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Theory or Study.. According to the Whorfian Hypotheses that relate to the effect of language on thought and culture.

Less controversial is the effect of culture or society regarding to the effect of L2 on the L1. Language can be stirred by the physical environment which is in the context of lexical items and colour terminology. The second factor is the social environment which is the kinship and the third factor is the values of society which is the taboo or euphemisms. The effects of L2 on L1 in the Malaysian environment is that we can see is the language loss of L1. Here, several causes was able to be identify as the causes of L1 which is the Heritage language loss. The devaluing of the primary language in the community was a major cause. It is also referred as to living in a metropolitan area where the mix of Malaysia culture was degraded to describe the social conditions under which children were expected to retain their home language.

According to Spence-Oatey (2000:4), 'culture is a fuzzy set of attitudes, beliefs, behavioral conventions, and basic assumptions and values that is shared by a group of people, and that influences each member's behavior and each member's interpretations of the meanings of other people's behavior'. 'Culture' in language teaching and learning is usually defined pragmatically as a/the culture associated with a language being learnt. According to Wong-Fillmore (1991) conducted one of the early studies by examining language shift among language-minority children. Kouritzin (1997, 1999) conducted a qualitative study that explored questions about how and why language loss happen, what are the ages that most susceptible, the short and long term effects and the connections of loss to those who experience it. According to Verhoeven and Beschoten (1986; cited in Kouritzin, 1999), first language loss may refer to lack of the first language development, delayed first language development or a progressive loss of previously-acquired language ability. Other terms that often associated with this issue are subtractive bilingualism (W. Lambert, 1981) or lack of development of the first language; seniilingualism (Cummins, 1994;Paclheco, 1983), or deficiency in both first

and second languages; and additive bilingualism, referring to the successful development of two languages. According to Kouritzins study, the role of school and the lack of prestige and or the rejection of the first language and culture by the dominant community. Another cause seems to be the language shift in the home. The older children always tend to pick up the L2 in school and start speaking it to their younger siblings. According to Kouritzin (1997, 1999) notes that some students had older siblings who were proficient in the home language, but communicated only in English meanwhile other authors have given accounts of similar cases (see Chumak-Horbatsch, 1999; Pan & Berko-Gleason, 1986; Thomas & Cao, 1999) Language Deficit Theory which generally focuses on the work of Basil Bernstein (1973). The theory refers to linguistic incompetence. Linguistic incompetence is a reality for babies and young children which are acquiring the first language, as well as speakers who are in the process of learning a second or another language with regard to the language. Identity as a term which can be used to reference how a person understands his or her relationship to the world, how that relationship is constructed across time and space, and how the person understands possibilities for the future (Ricento 898). However, it seems proper to look further into this complex notion, its origin and relation to the social context in which a person finds himself/herself and, finally, its role in second language learning. Ricento gives a historical background to the relation between second language acquisition and identity Tajfels theories on how social identity was based on a persons membership of a group where he/she gets his emotional needs met. Drawing on this theory other researchers, namely Giles and Johnson, viewed language as a prominent marker of group membership and social identity (Ricento 896). As a consequence, change of group membership could involve some kind of linguistic adaptation. Another concept commonly used in SLA research was established by John Schumann, and is that of social distance, which refers to the degree of similarity between two cultures (Ricento 897). According to this theory, the degree of similarity would indicate with what difficulty a person would acquire a foreign language, depending on his/her own cultural background and the target language culture.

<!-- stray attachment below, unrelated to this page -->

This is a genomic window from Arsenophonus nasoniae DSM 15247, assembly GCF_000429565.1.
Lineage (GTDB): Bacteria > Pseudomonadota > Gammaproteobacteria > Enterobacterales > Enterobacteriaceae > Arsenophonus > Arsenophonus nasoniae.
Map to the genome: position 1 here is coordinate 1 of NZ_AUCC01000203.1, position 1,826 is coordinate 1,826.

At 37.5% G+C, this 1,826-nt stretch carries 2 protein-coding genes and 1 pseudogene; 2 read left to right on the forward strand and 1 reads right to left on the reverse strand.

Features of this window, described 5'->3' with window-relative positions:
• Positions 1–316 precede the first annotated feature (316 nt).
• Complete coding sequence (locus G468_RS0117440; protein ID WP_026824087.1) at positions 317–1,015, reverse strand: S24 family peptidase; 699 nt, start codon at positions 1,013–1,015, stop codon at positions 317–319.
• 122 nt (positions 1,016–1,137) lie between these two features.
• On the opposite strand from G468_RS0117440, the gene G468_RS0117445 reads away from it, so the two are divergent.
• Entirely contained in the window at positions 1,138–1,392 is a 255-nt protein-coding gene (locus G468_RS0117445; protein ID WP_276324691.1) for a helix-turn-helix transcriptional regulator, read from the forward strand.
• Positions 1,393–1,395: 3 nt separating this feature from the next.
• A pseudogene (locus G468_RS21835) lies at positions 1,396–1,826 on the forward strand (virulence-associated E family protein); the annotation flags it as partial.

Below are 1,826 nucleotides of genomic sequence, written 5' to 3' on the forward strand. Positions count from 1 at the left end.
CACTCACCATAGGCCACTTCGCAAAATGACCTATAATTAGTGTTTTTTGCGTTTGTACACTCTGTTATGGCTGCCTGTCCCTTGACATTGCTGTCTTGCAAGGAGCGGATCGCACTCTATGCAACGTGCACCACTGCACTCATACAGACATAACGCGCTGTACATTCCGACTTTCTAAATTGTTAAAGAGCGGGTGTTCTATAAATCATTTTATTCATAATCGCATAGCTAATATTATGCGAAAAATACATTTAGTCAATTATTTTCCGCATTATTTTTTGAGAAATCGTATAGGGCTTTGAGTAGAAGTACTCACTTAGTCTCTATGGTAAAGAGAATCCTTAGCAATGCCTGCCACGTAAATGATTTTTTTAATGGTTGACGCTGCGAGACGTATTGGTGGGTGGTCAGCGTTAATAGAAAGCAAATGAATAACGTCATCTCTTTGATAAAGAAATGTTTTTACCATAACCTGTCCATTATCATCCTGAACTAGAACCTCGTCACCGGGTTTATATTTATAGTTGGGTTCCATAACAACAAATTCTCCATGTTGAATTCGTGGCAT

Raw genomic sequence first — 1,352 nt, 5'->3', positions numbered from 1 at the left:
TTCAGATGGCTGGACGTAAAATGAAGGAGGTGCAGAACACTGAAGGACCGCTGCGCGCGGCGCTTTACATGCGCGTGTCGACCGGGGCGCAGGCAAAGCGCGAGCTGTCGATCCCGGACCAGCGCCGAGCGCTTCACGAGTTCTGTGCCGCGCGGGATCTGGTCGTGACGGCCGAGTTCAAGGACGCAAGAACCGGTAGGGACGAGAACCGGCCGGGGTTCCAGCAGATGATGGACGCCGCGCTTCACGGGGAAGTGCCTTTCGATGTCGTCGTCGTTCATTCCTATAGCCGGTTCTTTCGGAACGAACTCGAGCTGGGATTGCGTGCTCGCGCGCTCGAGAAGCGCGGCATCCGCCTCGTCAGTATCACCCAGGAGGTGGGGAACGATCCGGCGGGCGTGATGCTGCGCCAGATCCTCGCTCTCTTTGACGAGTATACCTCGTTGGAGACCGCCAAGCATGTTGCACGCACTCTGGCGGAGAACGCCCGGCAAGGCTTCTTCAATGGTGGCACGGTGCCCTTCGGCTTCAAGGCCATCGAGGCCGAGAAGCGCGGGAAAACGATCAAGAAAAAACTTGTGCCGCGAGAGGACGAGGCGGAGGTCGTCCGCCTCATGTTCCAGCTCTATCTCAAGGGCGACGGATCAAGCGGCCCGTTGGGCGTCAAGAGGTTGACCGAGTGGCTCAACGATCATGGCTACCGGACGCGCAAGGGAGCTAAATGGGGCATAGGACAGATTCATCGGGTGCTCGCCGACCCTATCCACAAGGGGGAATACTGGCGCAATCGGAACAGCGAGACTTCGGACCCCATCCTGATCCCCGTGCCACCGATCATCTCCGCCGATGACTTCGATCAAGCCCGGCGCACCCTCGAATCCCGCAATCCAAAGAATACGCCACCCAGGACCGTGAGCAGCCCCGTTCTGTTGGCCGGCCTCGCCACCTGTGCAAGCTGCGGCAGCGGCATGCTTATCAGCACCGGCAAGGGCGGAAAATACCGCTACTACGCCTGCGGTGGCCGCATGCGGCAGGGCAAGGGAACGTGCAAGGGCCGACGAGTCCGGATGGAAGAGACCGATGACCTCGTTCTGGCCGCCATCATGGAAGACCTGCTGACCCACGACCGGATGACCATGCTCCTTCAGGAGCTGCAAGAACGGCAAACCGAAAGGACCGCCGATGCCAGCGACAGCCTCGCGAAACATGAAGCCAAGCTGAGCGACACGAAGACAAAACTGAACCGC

Gardner and Lamberts theories on motivation (which will be further dealt with in the following chapter) also suggested a connection between language learning and identity where learners are thought to be more likely to acquire the target language if they also identify with the target language culture (Ricento 897). Ricento brings up the complication of this theory since it partly suggests an abandonment of ones own culture, and since it also becomes even more problematic in a multicultural context. Tornberg states that school and teaching in general can be considered a culture producing institution and how the notion of culture for a long time within language teaching has been connected to nationality, as well as how pupils when they have studied a language, also have studied the culture of that language. (Tornberg 48).